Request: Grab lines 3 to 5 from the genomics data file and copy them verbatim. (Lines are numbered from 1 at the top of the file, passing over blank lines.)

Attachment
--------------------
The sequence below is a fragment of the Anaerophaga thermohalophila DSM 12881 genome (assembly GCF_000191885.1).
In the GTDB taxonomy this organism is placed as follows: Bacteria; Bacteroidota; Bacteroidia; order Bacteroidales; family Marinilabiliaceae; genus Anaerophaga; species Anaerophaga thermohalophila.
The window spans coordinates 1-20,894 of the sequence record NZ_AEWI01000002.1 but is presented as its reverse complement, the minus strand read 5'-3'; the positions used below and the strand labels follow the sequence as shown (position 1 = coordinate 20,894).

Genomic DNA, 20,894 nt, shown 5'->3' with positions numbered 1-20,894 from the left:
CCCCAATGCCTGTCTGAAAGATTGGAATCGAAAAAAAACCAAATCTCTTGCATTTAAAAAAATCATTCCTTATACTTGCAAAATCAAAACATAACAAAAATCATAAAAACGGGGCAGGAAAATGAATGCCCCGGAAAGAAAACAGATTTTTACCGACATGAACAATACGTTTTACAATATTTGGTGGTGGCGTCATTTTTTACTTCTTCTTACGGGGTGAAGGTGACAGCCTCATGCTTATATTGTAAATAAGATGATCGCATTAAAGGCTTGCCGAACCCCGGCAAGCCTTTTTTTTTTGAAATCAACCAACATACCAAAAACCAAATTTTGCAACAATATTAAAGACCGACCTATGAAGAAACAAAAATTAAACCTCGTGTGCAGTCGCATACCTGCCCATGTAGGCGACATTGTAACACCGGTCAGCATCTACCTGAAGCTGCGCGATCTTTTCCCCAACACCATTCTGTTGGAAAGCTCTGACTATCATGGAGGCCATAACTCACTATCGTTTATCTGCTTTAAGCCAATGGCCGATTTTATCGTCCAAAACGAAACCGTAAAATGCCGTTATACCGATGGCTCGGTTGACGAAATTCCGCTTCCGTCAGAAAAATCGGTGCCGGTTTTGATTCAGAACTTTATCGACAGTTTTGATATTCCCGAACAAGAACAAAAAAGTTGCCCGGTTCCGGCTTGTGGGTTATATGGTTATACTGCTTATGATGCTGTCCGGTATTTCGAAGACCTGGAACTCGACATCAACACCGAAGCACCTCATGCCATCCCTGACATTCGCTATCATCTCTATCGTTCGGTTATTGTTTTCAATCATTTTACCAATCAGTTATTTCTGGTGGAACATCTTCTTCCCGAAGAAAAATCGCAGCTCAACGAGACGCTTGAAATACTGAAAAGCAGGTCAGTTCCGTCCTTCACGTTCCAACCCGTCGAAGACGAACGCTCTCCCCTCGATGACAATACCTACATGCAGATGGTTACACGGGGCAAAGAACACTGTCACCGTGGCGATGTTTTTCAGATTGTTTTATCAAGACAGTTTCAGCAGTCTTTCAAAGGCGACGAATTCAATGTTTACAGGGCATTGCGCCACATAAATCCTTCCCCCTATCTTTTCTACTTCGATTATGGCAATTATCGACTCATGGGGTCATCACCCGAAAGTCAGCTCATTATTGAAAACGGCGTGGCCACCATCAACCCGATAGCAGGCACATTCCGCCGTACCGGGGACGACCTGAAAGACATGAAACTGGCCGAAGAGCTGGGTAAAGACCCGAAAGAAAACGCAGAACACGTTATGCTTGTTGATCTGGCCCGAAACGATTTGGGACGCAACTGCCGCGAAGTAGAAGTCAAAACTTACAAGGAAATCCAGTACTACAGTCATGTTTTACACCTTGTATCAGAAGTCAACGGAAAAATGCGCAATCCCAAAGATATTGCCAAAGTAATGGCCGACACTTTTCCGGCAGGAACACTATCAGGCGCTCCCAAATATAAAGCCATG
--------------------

The window spans coordinates 1-20,894 of the sequence record NZ_AEWI01000002.1 but is presented as its reverse complement, the minus strand read 5'-3'; the positions used below and the strand labels follow the sequence as shown (position 1 = coordinate 20,894).

Genomic DNA, 20,894 nt, shown 5'->3' with positions numbered 1-20,894 from the left:
CCCCAATGCCTGTCTGAAAGATTGGAATCGAAAAAAAACCAAATCTCTTGCATTTAAAAAAATCATTCCTTATACTTGCAAAATCAAAACATAACAAAAATCATAAAAACGGGGCAGGAAAATGAATGCCCCGGAAAGAAAACAGATTTTTACCGACATGAACAATACGTTTTACAATATTTGGTGGTGGCGTCATTTTTTACTTCTTCTTACGGGGTGAAGGTGACAGCCTCATGCTTATATTGTAAATAAGATGATCGCATTAAAGGCTTGCCGAACCCCGGCAAGCCTTTTTTTTTTGAAATCAACCAACATACCAAAAACCAAATTTTGCAACAATATTAAAGACCGACCTATGAAGAAACAAAAATTAAACCTCGTGTGCAGTCGCATACCTGCCCATGTAGGCGACATTGTAACACCGGTCAGCATCTACCTGAAGCTGCGCGATCTTTTCCCCAACACCATTCTGTTGGAAAGCTCTGACTATCATGGAGGCCATAACTCACTATCGTTTATCTGCTTTAAGCCAATGGCCGATTTTATCGTCCAAAACGAAACCGTAAAATGCCGTTATACCGATGGCTCGGTTGACGAAATTCCGCTTCCGTCAGAAAAATCGGTGCCGGTTTTGATTCAGAACTTTATCGACAGTTTTGATATTCCCGAACAAGAACAAAAAAGTTGCCCGGTTCCGGCTTGTGGGTTATATGGTTATACTGCTTATGATGCTGTCCGGTATTTCGAAGACCTGGAACTCGACATCAACACCGAAGCACCTCATGCCATCCCTGACATTCGCTATCATCTCTATCGTTCGGTTATTGTTTTCAATCATTTTACCAATCAGTTATTTCTGGTGGAACATCTTCTTCCCGAAGAAAAATCGCAGCTCAACGAGACGCTTGAAATACTGAAAAGCAGGTCAGTTCCGTCCTTCACGTTCCAACCCGTCGAAGACGAACGCTCTCCCCTCGATGACAATACCTACATGCAGATGGTTACACGGGGCAAAGAACACTGTCACCGTGGCGATGTTTTTCAGATTGTTTTATCAAGACAGTTTCAGCAGTCTTTCAAAGGCGACGAATTCAATGTTTACAGGGCATTGCGCCACATAAATCCTTCCCCCTATCTTTTCTACTTCGATTATGGCAATTATCGACTCATGGGGTCATCACCCGAAAGTCAGCTCATTATTGAAAACGGCGTGGCCACCATCAACCCGATAGCAGGCACATTCCGCCGTACCGGGGACGACCTGAAAGACATGAAACTGGCCGAAGAGCTGGGTAAAGACCCGAAAGAAAACGCAGAACACGTTATGCTTGTTGATCTGGCCCGAAACGATTTGGGACGCAACTGCCGCGAAGTAGAAGTCAAAACTTACAAGGAAATCCAGTACTACAGTCATGTTTTACACCTTGTATCAGAAGTCAACGGAAAAATGCGCAATCCCAAAGATATTGCCAAAGTAATGGCCGACACTTTTCCGGCAGGAACACTATCAGGCGCTCCCAAATATAAAGCCATG